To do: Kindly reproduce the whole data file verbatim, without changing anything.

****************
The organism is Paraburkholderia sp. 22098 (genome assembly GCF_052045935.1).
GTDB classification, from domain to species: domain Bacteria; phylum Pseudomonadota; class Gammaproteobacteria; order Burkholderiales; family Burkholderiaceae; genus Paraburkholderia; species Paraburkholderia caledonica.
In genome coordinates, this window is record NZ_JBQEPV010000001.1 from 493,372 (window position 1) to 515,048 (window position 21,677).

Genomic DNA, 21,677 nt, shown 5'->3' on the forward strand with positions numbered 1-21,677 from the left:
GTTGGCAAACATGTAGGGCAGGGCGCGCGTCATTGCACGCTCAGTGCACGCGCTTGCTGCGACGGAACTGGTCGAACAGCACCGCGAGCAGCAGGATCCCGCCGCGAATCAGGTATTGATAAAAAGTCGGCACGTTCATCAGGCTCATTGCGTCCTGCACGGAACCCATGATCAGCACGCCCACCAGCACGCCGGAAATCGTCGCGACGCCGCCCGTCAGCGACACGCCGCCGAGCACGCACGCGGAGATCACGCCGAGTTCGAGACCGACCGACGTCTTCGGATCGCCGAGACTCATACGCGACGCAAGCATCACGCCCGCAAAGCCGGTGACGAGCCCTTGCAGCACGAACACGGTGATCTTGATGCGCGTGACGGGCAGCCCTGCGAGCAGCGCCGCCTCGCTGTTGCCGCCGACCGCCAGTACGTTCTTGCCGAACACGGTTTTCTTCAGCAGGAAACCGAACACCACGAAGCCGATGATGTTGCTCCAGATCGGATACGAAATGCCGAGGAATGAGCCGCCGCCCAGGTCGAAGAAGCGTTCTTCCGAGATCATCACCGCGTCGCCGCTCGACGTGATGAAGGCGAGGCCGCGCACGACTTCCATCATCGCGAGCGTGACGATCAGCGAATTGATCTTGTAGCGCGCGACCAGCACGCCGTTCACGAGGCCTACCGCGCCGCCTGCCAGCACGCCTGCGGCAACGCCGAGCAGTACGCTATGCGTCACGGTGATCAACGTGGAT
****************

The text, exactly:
The organism is Paraburkholderia sp. 22098 (genome assembly GCF_052045935.1).
GTDB classification, from domain to species: domain Bacteria; phylum Pseudomonadota; class Gammaproteobacteria; order Burkholderiales; family Burkholderiaceae; genus Paraburkholderia; species Paraburkholderia caledonica.
In genome coordinates, this window is record NZ_JBQEPV010000001.1 from 493,372 (window position 1) to 515,048 (window position 21,677).

Genomic DNA, 21,677 nt, shown 5'->3' on the forward strand with positions numbered 1-21,677 from the left:
GTTGGCAAACATGTAGGGCAGGGCGCGCGTCATTGCACGCTCAGTGCACGCGCTTGCTGCGACGGAACTGGTCGAACAGCACCGCGAGCAGCAGGATCCCGCCGCGAATCAGGTATTGATAAAAAGTCGGCACGTTCATCAGGCTCATTGCGTCCTGCACGGAACCCATGATCAGCACGCCCACCAGCACGCCGGAAATCGTCGCGACGCCGCCCGTCAGCGACACGCCGCCGAGCACGCACGCGGAGATCACGCCGAGTTCGAGACCGACCGACGTCTTCGGATCGCCGAGACTCATACGCGACGCAAGCATCACGCCCGCAAAGCCGGTGACGAGCCCTTGCAGCACGAACACGGTGATCTTGATGCGCGTGACGGGCAGCCCTGCGAGCAGCGCCGCCTCGCTGTTGCCGCCGACCGCCAGTACGTTCTTGCCGAACACGGTTTTCTTCAGCAGGAAACCGAACACCACGAAGCCGATGATGTTGCTCCAGATCGGATACGAAATGCCGAGGAATGAGCCGCCGCCCAGGTCGAAGAAGCGTTCTTCCGAGATCATCACCGCGTCGCCGCTCGACGTGATGAAGGCGAGGCCGCGCACGACTTCCATCATCGCGAGCGTGACGATCAGCGAATTGATCTTGTAGCGCGCGACCAGCACGCCGTTCACGAGGCCTACCGCGCCGCCTGCCAGCACGCCTGCGGCAACGCCGAGCAGTACGCTATGCGTCACGGTGATCAACGTGGAT